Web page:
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It's decision time, Mr. Fredericksburg Taxpayer


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TIM BRINTON
Visit the Photo Place
Date published: 4/4/2013

By MATT KELLY

THOUGH the city of Fredericksburg will need an extra $1 million to balance just this year's budget, over the next five years it will need millions more in added revenue for services and capital projects. Taxpayers need to understand this so they can signal how much they are willing to pay for these services and amenities.

The biggest costs in the five-year budget are salaries and benefits. Over such big pieces of the latter as health insurance and retirement the city has limited control. While revenue is expected to rise, an extra $11.5 million over the next five years will still be needed. One area where we have some flexibility is capital projects.

Some added infrastructure funding is needed for Walker-Grant Middle School, the water-treatment plant, Motts Run Reservoir, and water and sewer in College Heights. Other projects planned include the riverfront park, another parking deck, and restoration of historic Renwick Courthouse.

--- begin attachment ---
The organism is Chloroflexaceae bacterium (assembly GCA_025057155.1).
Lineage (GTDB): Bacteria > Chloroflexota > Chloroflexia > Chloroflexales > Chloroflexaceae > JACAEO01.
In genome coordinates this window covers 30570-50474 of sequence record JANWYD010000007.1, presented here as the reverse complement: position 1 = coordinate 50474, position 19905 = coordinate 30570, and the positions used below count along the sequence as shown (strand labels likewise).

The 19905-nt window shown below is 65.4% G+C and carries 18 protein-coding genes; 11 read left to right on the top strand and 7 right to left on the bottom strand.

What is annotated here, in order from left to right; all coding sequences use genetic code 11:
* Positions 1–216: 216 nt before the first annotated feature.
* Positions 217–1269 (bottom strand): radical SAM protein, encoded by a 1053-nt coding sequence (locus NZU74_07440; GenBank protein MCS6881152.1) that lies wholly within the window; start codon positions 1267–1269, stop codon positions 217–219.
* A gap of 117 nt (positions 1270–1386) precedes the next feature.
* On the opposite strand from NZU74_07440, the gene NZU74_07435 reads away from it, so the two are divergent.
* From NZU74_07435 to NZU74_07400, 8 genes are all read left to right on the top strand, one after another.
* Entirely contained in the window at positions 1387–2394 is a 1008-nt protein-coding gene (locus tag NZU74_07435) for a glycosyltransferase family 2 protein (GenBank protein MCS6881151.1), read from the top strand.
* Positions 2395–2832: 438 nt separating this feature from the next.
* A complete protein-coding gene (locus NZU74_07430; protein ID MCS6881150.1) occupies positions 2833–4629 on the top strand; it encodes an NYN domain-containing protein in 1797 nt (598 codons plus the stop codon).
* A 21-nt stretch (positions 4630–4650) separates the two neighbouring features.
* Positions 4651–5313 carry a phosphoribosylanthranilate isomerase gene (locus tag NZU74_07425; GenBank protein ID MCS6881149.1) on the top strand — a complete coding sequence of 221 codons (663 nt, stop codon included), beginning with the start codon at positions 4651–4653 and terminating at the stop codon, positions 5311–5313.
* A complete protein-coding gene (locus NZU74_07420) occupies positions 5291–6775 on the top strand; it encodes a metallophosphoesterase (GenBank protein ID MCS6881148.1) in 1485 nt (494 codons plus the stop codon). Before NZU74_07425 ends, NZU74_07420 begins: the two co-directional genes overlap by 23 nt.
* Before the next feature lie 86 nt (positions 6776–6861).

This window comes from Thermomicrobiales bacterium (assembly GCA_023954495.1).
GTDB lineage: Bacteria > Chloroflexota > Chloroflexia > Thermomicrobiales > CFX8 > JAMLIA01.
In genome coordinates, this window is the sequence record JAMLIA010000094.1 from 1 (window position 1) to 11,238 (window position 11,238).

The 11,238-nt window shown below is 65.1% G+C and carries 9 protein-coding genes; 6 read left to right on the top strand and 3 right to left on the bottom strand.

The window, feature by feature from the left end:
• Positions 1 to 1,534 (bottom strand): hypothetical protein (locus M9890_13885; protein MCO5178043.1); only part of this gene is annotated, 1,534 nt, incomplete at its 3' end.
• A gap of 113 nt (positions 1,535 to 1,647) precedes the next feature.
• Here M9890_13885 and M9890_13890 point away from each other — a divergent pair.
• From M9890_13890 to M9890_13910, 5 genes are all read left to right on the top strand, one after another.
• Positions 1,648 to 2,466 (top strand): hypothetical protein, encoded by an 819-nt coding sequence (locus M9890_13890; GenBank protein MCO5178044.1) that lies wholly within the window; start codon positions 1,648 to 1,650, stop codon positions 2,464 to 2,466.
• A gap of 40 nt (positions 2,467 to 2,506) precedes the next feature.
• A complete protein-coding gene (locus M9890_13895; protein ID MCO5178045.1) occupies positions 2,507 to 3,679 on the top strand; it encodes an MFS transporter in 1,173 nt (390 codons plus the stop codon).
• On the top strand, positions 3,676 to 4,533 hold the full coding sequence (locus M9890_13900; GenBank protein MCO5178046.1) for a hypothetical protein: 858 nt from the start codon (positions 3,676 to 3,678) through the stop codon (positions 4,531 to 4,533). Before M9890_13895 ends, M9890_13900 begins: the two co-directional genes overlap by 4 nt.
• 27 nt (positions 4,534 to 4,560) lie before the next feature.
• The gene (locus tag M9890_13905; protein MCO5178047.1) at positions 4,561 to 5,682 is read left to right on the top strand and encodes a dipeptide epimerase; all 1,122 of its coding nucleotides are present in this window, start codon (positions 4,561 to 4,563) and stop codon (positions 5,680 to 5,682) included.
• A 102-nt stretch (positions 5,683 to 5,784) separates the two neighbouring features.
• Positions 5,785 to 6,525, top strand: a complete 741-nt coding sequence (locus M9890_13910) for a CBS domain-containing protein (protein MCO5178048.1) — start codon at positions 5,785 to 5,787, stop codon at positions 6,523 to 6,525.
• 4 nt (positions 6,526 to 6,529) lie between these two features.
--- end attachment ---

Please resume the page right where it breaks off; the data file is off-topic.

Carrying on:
The new courthouse exemplifies a project's potential impact on the budget. The courthouse project's annual debt payment totals $2.1 million, plus $1 million for operations. These costs bring the city's total judicial budget, including courts and jails, to $9,539,000--11.5 percent of the budget. Before the courthouse project began, Fredericksburg's budget in these areas was already double the state average. It will increase still more.

While the city counts 6 percent of the region's population, it pays 22 percent of the regional jail costs. This is because localities are responsible for people arrested within their boundaries, and many non-city residents come to Fredericksburg to act up. This year, jail costs are rising $448,045. During the next 20-plus years, the region's population is projected to double, so expect continued cost increases.

Also, the state's underfunding of "constitutional officers," such as judges, leaves localities to make up the gap. The state declines to fund the 3.5 added sheriff-deputy positions needed to provide security for the new court facilities, leaving the $241,000 tab for city taxpayers. Again, regional growth will only increase costs. Will these expenses be passed to city taxpayers? Or will the city make cuts? Or will it defer projects? All three options come with a price.


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